Translation company doesn't pay or is slow to do so, say workers
Thread poster: LegalTransform

LegalTransform  Identity Verified
United States
Local time: 18:27
Member (2002)
Spanish to English
+ ...
Oct 23, 2015

A reminder to always check the ProZ BlueBoard... One woman was owed over $8,000.

One of the hazards of being a "mega-agency" is that unpaid bills make national (and sometimes international) news.

According to the article or comments, some translators are still working for them because "they have no other choice..." and "hope that they will eventually be paid..."??

"A translation company that does millions of dollars in business with public agencies and well-known corporations takes months to pay professional interpreters, or fails to pay them altogether, say dozens of people who have worked for the firm. "

Full article here:
http://www.cbc.ca/news/canada/toronto/able-cbc-investigates-1.3283950?cmp=rss

[Edited at 2015-10-23 17:09 GMT]


 

Dan Lucas  Identity Verified
United Kingdom
Local time: 23:27
Member (2014)
Japanese to English
Always, always check Oct 23, 2015

Jeff Whittaker wrote:
A reminder to always check the ProZ BlueBoard... One woman was owed over $8,000.

Thank you Jeff, excellent point.

One complaint about an agency from a translator or interpreter can be dismissed as unfortunate. In this case that's clearly not the case: the company is banned from posting and the Blue Board record is consistently poor going back many years.

A quick look at paymentpractices.net also shows a record of very low scores from translators going back more than a decade.

Why do people deal with such agencies? It's asking for trouble. Don't get involved. If we collectively make it difficult or impossible for poor agencies to work with competent linguists and they will eventually be driven out of the industry.

Dan


 

LegalTransform  Identity Verified
United States
Local time: 18:27
Member (2002)
Spanish to English
+ ...
TOPIC STARTER
Translation company doesn't pay or is slow to do so, say workers Oct 23, 2015

According to the article or comments (can't remember where I read it), some translators are still working for them because "they have no other choice..." (I guess this means they have no other clients) and "keep working in the hope that they will eventually be paid..."??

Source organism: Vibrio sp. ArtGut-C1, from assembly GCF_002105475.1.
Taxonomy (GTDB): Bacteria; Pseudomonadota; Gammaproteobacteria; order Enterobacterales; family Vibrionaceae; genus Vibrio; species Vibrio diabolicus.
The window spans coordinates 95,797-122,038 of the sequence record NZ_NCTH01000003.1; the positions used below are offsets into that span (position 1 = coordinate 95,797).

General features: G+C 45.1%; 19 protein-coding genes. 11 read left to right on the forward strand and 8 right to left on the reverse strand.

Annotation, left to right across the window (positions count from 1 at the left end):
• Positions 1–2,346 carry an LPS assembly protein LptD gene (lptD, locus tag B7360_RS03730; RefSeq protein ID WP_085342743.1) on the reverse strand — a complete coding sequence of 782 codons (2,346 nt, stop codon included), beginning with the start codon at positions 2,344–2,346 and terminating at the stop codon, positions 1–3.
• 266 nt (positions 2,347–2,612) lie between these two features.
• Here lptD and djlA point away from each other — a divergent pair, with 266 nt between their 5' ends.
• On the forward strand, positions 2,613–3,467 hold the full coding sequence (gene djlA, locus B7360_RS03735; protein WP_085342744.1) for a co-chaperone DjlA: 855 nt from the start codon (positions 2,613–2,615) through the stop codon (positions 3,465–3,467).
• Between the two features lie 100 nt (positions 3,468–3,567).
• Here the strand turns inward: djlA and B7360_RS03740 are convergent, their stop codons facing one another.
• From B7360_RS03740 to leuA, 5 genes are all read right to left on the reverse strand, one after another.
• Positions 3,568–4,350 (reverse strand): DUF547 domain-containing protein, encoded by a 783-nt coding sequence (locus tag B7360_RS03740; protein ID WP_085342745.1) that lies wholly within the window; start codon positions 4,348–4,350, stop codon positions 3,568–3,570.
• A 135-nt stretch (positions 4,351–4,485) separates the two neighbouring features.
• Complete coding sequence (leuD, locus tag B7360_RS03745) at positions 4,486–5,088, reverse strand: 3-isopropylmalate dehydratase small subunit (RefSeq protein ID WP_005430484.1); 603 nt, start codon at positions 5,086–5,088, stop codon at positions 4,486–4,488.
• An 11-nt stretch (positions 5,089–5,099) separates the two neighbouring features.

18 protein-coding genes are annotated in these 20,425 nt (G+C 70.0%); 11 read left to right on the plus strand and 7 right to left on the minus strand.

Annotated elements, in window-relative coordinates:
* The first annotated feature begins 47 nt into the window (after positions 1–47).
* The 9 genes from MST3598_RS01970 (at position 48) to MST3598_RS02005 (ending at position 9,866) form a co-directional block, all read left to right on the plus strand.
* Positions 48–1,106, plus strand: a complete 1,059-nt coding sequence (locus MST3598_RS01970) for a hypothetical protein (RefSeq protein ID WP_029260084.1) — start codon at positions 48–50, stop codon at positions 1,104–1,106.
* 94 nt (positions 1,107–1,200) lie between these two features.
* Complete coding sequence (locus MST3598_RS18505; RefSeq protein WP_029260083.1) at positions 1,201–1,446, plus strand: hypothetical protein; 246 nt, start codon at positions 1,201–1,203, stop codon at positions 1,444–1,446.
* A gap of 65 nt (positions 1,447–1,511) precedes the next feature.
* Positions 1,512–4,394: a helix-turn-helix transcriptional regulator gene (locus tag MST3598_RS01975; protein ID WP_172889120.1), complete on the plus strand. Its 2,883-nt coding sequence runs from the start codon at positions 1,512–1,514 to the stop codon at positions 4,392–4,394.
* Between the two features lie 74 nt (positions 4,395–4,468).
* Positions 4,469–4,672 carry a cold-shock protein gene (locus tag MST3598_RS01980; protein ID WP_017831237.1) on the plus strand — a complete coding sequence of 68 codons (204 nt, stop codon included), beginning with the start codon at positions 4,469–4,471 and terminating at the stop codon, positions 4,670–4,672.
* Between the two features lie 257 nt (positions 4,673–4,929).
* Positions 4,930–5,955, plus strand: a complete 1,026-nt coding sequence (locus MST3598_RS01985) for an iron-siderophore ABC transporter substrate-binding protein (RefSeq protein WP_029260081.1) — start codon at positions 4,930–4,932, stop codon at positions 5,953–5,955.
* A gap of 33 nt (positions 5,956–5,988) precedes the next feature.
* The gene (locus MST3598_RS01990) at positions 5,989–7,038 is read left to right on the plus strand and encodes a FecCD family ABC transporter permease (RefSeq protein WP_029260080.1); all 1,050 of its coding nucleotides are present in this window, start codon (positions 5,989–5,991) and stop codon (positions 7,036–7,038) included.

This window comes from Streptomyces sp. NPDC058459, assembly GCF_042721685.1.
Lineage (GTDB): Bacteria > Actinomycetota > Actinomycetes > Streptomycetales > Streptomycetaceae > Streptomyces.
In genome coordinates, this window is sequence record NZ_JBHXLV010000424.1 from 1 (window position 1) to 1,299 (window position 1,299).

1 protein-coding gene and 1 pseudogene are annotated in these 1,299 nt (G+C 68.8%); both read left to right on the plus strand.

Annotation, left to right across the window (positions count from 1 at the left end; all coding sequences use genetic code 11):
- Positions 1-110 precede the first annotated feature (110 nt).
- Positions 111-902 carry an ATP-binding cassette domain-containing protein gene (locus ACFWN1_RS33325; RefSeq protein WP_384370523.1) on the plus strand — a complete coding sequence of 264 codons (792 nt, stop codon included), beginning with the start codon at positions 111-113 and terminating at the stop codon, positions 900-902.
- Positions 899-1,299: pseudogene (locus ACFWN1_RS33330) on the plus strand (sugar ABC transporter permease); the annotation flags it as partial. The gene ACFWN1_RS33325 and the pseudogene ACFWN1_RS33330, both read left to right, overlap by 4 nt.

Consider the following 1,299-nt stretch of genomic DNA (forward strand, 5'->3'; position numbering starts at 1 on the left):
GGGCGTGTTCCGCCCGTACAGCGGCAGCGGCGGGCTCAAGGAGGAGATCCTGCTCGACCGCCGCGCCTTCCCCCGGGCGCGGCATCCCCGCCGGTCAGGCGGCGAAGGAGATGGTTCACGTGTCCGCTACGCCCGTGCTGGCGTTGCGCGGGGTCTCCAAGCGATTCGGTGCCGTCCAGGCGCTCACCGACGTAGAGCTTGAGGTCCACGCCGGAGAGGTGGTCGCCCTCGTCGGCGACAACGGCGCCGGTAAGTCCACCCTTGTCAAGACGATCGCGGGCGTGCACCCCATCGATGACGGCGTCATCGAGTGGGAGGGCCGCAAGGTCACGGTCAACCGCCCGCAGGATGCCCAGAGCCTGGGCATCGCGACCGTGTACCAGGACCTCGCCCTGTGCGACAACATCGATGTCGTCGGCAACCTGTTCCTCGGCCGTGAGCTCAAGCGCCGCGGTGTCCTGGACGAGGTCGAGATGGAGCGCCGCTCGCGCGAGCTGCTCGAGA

If you show up at the office in person (like one person did) and they refuse to speak with you, then you know something is wrong.


Dan Lucas wrote:

Why do people deal with such agencies? It's asking for trouble. Don't get involved. If we collectively make it difficult or impossible for poor agencies to work with competent linguists and they will eventually be driven out of the industry.


[Edited at 2015-10-23 17:12 GMT]


 

Tomás Cano Binder, BA, CT  Identity Verified
Spain
Local time: 00:27
Member (2005)
English to Spanish
+ ...
Never think you are smarter than the rest! Oct 24, 2015

My advice is that we take the Blueboard very seriously.

I was recently approached by an agency who had scored several ones, twos and threes (slow payment/lack of payment) in the Blueboard over the years, but had mostly fives over the last year and a half or so. I let my instinct rule on this one, and politely reported that I was in no position to serve them. Instead of thanking me for my reply, they tried harder and reported that they were willing to pay the magnificent sum of 1/4 of my usual rate. That certainly almost made me change my mind!